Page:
However, Kenya’s abortion laws are among the most restrictive in the world (even after the 2010 constitution relaxed them slightly) and the government had begun cracking down on abortion providers. On the appointed day, Mutere found her clinic closed. She could not afford to get an abortion at the hospital, the only other safe provider of which she was aware. So she decided to carry the baby to term and give it up for adoption.
“My story is not the story of other women, who try to obtain an abortion even when it is unsafe,” Mutere told Women’s eNews. “Some have botched abortions and give birth to children with disabilities or they end up with life-threatening diseases or conditions because they get infected and develop sepsis.”
Without access to comprehensive post-rape care, women already suffering from conflict and the trauma of rape often seek abortions from unsafe providers if they become pregnant. This accounts for roughly 13 percent of all maternal deaths worldwide, according to the World Health Organization.
Mutere gave birth to a healthy little girl named Princess on November 12, 2008. Ultimately, she decided to keep her baby, but she continued to suffer.
“After giving birth, I was very ill,” she said. “I was discharged from the hospital, but went back a week later with an infection and stayed for three months. When I finally came out, I started my recovery process. I went for counseling. I got in touch with myself. I did meditation. It took the whole year to heal myself.”
At the counseling sessions, Mutere met other survivors. “They were really, really defeated and had no options in life whatsoever. Some talked about how they hated their babies and even abused them. They were depressed and expressed a lot of aggression.”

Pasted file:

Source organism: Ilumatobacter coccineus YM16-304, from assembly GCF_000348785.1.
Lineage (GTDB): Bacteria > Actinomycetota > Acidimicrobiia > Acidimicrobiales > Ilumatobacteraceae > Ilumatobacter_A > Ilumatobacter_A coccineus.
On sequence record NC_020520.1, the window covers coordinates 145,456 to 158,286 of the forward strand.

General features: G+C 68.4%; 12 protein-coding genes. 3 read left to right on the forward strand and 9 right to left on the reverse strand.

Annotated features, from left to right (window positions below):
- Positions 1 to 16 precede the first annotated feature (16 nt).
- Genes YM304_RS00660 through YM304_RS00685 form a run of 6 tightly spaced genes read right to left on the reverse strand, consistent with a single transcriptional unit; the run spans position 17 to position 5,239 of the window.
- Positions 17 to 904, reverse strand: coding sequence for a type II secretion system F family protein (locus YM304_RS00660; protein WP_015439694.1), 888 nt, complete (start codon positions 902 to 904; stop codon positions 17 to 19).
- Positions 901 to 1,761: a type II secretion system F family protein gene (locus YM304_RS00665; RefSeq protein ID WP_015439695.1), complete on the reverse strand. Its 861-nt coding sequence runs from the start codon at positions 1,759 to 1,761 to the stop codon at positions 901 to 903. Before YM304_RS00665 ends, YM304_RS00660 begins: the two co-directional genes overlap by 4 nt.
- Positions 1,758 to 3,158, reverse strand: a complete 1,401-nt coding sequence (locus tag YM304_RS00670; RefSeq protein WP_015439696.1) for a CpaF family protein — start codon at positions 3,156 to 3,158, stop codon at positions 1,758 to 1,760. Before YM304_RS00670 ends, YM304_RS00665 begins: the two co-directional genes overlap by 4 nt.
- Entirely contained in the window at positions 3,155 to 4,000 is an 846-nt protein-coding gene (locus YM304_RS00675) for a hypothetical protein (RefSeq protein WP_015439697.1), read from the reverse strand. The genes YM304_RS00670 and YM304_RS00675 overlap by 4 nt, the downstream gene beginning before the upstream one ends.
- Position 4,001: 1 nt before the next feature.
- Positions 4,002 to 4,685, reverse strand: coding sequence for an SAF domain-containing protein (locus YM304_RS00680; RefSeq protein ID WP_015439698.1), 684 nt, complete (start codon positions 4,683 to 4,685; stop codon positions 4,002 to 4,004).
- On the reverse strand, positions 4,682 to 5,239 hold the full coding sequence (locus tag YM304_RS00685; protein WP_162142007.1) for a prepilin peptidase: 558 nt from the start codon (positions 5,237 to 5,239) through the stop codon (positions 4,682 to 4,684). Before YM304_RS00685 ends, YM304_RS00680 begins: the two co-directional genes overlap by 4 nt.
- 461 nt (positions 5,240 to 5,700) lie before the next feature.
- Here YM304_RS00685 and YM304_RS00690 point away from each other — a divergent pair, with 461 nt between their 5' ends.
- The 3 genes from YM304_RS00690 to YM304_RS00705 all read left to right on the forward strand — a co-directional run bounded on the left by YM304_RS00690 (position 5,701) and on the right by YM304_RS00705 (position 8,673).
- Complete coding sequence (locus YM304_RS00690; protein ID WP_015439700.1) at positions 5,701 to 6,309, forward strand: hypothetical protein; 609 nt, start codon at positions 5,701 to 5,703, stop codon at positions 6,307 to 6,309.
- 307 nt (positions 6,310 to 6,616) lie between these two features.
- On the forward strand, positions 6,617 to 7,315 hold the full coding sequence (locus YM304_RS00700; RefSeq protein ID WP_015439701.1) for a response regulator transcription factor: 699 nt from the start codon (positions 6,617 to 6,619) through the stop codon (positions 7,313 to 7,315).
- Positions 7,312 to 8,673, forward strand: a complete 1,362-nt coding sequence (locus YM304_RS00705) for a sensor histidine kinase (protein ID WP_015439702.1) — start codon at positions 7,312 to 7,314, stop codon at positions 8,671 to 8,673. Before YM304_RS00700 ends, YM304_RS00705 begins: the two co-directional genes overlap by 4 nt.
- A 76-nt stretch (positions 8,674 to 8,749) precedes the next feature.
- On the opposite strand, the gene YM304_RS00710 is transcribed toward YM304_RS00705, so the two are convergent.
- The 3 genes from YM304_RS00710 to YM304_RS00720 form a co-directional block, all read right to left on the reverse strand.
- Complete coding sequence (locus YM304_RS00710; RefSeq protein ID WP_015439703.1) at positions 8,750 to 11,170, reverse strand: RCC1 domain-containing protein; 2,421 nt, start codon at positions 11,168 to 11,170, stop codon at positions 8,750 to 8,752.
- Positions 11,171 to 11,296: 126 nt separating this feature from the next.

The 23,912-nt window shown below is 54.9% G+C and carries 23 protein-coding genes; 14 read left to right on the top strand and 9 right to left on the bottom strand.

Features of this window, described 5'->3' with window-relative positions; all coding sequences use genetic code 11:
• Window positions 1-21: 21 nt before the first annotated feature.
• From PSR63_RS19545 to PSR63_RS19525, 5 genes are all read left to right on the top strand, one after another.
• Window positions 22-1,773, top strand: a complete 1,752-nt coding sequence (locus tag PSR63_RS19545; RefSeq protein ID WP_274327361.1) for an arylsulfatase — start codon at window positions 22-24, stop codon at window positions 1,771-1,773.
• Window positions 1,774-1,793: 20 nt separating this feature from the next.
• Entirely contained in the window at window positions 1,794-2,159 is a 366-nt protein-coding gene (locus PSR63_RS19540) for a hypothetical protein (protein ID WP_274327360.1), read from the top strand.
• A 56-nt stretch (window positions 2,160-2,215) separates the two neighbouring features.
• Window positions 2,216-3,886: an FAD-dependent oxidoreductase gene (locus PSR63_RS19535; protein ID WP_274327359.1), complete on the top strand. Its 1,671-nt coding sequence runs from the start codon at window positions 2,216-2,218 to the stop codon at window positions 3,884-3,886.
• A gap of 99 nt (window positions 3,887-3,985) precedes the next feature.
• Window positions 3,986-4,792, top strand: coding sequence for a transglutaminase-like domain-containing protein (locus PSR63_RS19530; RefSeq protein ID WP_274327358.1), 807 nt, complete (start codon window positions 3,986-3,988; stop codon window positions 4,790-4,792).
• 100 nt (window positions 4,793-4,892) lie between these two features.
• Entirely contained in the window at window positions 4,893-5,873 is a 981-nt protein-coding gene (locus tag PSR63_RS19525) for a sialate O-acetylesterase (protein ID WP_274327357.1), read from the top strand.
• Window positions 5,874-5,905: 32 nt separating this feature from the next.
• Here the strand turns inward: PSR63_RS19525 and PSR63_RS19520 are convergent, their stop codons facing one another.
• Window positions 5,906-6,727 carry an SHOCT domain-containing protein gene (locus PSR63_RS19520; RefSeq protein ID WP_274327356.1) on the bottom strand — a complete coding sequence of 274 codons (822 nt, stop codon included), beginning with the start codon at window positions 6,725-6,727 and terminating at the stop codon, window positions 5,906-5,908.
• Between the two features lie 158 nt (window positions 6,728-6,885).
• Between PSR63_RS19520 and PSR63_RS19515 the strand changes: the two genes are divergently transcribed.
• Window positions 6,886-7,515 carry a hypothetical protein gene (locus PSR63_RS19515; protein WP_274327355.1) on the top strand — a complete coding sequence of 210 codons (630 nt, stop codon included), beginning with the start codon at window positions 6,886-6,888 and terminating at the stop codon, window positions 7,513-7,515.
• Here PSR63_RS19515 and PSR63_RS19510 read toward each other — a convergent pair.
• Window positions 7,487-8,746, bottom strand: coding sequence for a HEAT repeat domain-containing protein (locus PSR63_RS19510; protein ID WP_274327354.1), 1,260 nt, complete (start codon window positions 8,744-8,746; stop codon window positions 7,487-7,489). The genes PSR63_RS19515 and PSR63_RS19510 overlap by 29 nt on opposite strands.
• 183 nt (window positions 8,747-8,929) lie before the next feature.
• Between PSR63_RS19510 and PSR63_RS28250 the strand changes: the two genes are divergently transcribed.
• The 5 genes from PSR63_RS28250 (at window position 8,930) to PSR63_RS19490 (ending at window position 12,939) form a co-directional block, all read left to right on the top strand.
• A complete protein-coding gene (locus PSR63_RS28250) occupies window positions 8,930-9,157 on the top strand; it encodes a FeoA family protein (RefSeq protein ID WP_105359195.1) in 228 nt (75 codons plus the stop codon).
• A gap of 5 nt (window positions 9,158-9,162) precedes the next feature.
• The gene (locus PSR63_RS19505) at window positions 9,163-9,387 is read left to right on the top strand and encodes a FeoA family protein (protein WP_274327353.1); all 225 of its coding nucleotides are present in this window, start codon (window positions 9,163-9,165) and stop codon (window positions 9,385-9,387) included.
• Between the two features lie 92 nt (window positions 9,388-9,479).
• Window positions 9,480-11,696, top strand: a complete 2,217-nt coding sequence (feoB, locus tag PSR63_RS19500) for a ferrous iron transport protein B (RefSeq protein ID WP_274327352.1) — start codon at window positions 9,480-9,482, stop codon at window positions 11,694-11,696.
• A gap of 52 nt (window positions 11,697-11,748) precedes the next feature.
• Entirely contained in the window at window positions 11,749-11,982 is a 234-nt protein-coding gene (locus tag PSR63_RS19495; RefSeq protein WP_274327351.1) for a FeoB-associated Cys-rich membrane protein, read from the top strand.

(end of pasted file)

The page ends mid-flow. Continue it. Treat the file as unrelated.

Her experiences inspired Mutere to form a community-based group that helps rape victims heal and supports other groups in the community working to counter gender-based violence.
She named her group Grace Agenda. Grace has many definitions, but for Mutere, it means strength.
Initially there were just five other women in the group. “I encouraged them to open up and learn not to transfer their trauma to the child. Gradually they did. From there, I started working with women with disabilities. Some had mental disabilities, others physical. All had been raped as a consequence of being disabled, either because they couldn’t comprehend what was going on when the perpetrator approached them, or because they couldn’t run away as fast as their peers.”
Grace Agenda was founded in 2010 and formally incorporated in 2013. In addition to its Nairobi headquarters, it has an office in the multiethnic town of Busia, near the Ugandan border, where many people suffered ethnically targeted violence triggered by disputes over the 2007 presidential election results.
Grace Agenda also advocates for reparations in accordance with a report submitted to the government in 2013 by the Truth and Justice Reconciliation Commission, which was established in 2008 by an act of the Kenyan Parliament. That report recommends reparations for all victims of human rights violations in Kenya that have occurred since the country gained independence in 1963.
In partnership with the International Center for Transitional Justice, a nongovernmental organization based in Washington, D.C., Grace Agenda is trying to pressure the government to carry out the report’s recommendations.
Mutere is upset that neither she nor any other rape victims have been invited to weigh in on the discussion of reparations, despite proactively seeking out opportunities to do so.
“Once or twice I did engage with the National Gender Equality Commission to discuss what parameters would be used to determine compensation if reparations are ever granted,” she said. “It is not easy to assign a value to suffering. If a woman who has disabilities or is HIV positive is raped and gives birth, what can be done to repair her life? Would you give her a voucher for health care? What about the children? How do you take care of children who are born as a result of political conflict?”
Mutere said the state ought to be responsible for the offspring too. “The commission recommended an annual stipend for 10 years,” she said, “but my question is: How does this compensate the woman? What value are you adding to her life because she has this child? And what happens to the child? The child needs education, needs to eat and sleep and to be taken care of and to live a good life.”
Alana Chloe Esposito is an independent writer interested in international humanitarian and human rights law, development and cultural diplomacy. She is the UN correspondent for Women’s eNews.